Partners in the Phoenix Mission

Participating government, industry and academia were led by the University of Arizona with NASA's Jet Propulsion Laboratory and Lockheed Martin Space Systems. International contributions for Phoenix were provided by the Canadian Space Agency, the University of Neuchatel (Switzerland), the University of Copenhagen, and the Max Planck Institute in Germany.

Canada's Phoenix Team

York University space scientists lead the Canadian scientific team for the design and construction of the sophisticated weather station on the NASA Phoenix mission.

Along with researchers from Dalhousie University and the University of Alberta, this team provided the science to operate the meteorological instrument package (MET), which included temperature, pressure, and laser-based lidar instrumentation.

The team included Principal Investigator Dr. Jim Whiteway, Dr. Allan Carswell, and Dr. Peter Taylor.

Please see the Canadian Science Team page for information on their contributions.

When the originally planned anemometer for Phoenix was descoped, Professor Carlos Lange and his students demonstrated that a telltale could be used to indicate wind speed and direction with help of the onboard camera. He then helped researchers at the University of Aarhus, Denmark, develop and test the telltale wind sensor that was mounted on top of the Canadian MET mast on Phoenix. For Phoenix, Dr. Lange uses advanced Computational Fluid Dynamics (CFD) tools to simulate the Martian environment.

Please see the Canadian Science Team page for information on the contribution of Dr. Carlos Lange.


Dalhousie lidar specialist Tom Duck. (Photo: Daniel Abriel, Dalhousie University)

Scientists at Dalhousie University in Halifax are advancing lidar (Light Direction and Ranging) technology to study climate change in Canada's high Arctic and the long-range movement of pollution in Earth's atmosphere.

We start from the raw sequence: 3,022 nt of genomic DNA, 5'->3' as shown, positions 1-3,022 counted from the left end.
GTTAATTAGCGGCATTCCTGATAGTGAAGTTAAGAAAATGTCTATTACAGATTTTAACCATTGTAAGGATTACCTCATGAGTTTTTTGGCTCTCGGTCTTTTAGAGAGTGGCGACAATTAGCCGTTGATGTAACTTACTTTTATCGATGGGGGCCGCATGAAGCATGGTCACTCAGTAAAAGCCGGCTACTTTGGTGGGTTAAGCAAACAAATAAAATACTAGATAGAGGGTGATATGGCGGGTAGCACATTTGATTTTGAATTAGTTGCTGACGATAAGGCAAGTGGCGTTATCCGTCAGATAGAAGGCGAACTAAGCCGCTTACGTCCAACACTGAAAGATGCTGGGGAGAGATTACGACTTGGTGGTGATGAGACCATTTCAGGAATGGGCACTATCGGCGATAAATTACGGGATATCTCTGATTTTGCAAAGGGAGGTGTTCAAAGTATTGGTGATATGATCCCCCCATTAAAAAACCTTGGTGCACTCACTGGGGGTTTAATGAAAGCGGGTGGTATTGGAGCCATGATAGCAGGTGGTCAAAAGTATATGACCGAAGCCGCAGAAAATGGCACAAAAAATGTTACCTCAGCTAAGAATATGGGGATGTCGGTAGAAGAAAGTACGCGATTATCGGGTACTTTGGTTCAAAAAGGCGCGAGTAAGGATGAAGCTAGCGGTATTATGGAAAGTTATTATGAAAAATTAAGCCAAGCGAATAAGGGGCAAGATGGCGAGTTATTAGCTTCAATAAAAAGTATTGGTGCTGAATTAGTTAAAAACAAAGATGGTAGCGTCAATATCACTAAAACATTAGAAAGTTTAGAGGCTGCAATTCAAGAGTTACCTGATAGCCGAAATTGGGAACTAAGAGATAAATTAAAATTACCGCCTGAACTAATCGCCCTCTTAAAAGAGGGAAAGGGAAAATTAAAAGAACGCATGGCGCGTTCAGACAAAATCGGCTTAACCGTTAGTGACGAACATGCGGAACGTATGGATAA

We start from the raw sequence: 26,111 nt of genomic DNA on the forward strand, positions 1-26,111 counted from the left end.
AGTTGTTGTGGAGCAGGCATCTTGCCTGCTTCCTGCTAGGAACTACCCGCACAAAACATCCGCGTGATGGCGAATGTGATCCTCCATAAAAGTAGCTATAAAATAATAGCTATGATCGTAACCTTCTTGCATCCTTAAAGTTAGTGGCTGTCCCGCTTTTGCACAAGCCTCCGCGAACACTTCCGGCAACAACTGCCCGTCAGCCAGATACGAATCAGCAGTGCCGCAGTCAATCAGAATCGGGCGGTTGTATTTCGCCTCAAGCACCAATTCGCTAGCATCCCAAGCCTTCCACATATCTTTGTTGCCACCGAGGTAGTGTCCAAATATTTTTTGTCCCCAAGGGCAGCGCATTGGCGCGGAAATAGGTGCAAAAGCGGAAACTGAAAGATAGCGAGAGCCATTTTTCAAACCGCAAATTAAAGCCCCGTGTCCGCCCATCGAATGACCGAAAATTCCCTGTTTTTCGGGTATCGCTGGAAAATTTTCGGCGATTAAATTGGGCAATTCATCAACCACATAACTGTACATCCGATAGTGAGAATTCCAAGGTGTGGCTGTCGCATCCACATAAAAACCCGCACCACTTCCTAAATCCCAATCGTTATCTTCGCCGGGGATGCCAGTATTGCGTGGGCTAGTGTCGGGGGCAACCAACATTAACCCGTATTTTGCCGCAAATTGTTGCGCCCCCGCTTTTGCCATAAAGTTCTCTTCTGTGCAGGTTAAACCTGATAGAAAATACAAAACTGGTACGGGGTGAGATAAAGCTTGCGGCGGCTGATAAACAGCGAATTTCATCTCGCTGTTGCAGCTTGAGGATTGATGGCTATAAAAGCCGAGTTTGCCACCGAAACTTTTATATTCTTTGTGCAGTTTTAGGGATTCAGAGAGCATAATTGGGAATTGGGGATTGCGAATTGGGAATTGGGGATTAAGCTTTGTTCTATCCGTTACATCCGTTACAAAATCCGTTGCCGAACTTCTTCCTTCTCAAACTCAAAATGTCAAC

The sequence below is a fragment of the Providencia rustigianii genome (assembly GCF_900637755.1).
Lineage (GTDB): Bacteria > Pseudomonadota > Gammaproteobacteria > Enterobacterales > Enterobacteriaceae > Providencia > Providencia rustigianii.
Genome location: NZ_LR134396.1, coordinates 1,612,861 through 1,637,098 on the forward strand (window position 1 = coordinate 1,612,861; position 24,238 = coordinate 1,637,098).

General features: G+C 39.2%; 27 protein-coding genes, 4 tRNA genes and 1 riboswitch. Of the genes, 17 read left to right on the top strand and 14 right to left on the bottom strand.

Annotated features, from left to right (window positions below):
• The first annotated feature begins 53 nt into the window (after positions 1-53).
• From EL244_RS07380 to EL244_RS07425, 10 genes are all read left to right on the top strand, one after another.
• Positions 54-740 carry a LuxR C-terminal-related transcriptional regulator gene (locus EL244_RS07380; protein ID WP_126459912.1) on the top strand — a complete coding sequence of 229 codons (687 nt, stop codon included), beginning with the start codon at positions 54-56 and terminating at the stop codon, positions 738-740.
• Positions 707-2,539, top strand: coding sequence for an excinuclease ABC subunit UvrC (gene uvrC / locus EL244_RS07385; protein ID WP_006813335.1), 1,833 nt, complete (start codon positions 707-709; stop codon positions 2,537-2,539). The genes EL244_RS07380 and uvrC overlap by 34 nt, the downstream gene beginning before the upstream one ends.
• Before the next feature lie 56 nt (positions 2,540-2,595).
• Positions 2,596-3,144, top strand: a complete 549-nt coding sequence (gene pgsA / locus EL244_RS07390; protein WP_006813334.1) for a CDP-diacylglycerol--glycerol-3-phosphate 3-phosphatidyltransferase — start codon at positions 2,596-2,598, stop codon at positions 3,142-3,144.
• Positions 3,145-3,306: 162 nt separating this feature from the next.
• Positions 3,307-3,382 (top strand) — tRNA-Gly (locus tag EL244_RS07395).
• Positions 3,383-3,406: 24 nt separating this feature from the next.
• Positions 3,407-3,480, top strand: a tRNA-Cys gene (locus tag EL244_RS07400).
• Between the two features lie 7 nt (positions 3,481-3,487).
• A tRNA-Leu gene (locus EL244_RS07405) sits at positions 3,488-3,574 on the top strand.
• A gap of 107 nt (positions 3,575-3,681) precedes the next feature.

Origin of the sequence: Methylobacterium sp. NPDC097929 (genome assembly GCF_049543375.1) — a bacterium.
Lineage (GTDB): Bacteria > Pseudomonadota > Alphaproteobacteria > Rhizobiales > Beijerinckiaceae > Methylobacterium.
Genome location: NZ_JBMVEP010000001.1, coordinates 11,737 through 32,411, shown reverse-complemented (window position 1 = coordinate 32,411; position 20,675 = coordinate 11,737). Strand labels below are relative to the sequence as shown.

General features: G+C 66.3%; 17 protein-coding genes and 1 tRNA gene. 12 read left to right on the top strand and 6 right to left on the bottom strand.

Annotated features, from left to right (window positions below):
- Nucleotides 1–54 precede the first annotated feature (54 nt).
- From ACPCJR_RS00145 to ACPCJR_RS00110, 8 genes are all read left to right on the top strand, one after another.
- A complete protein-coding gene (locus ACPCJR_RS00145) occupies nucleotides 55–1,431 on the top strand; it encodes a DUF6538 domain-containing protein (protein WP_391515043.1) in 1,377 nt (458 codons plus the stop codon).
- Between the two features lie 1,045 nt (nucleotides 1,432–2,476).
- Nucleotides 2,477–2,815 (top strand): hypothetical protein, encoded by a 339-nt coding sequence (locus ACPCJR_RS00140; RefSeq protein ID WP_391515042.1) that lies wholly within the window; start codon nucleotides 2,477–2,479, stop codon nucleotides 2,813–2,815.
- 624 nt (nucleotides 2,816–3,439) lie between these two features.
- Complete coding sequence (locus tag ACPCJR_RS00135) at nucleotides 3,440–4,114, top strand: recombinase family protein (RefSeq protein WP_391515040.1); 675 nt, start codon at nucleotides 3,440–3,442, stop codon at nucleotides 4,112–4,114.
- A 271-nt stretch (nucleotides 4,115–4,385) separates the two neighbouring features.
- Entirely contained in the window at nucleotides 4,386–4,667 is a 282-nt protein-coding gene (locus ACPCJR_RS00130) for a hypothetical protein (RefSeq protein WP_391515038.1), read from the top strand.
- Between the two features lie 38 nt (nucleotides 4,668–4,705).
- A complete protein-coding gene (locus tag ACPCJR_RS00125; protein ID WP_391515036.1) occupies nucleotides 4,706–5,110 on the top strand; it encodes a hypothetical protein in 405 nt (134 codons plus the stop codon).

As members of the International Science Team, Dalhousie lidar specialists Dr. Tom Duck and Dr. Cameron Dickinson provided scientific and design input for adapting and testing this technology for the meteorological station on the Phoenix Mission. Duck is a co-investigator in the Canadian Science Team.

From mission control in Tucson, Arizona, they helped scientists operate the lidar system, transmitting commands through a network of satellites.

Please see the Canadian Science Team page for information on their contributions.

Natural Resources Canada's Geological Survey of Canada (GSC) is Canada's premier agency for geoscientific information and research. Its broad range of expertise includes geoscience surveys, sustainable resource development, environmental protection, and technological innovation.

Participating in the Phoenix mission helped advance the Government of Canada's commitment to the development of knowledge, innovation, and productivity in the natural resources sectors.

MDA was the prime contractor with the Canadian Science Team for the Phoenix mission. The company applied its world-renowned robotic technologies for autonomous satellite rendezvous and servicing, and planetary exploration missions.

Optech is the world leader in the development, manufacture, and support of advanced laser-based survey instruments. Its lidar technology was at the heart of the MET lidar sensor aboard NASA's Phoenix Mars Lander. Company founder and chairman Dr. Allan Carswell was the original Canadian principal investigator for the Phoenix mission, and the company remained active with the Canadian Team.

Working with leading space robotics manufacturer MDA for the development of space qualified lidar systems, Optech develops systems for:

  • Orbital rendezvous, proximity operations and docking
  • Lidar-based autonomous planetary landing systems for hazard avoidance and precision landing
  • Planetary and small-body mapping
  • Spacecraft ranging and inspection sensors
  • Rover navigation sensors
  • Lidar sensors for planetary science and Earth observation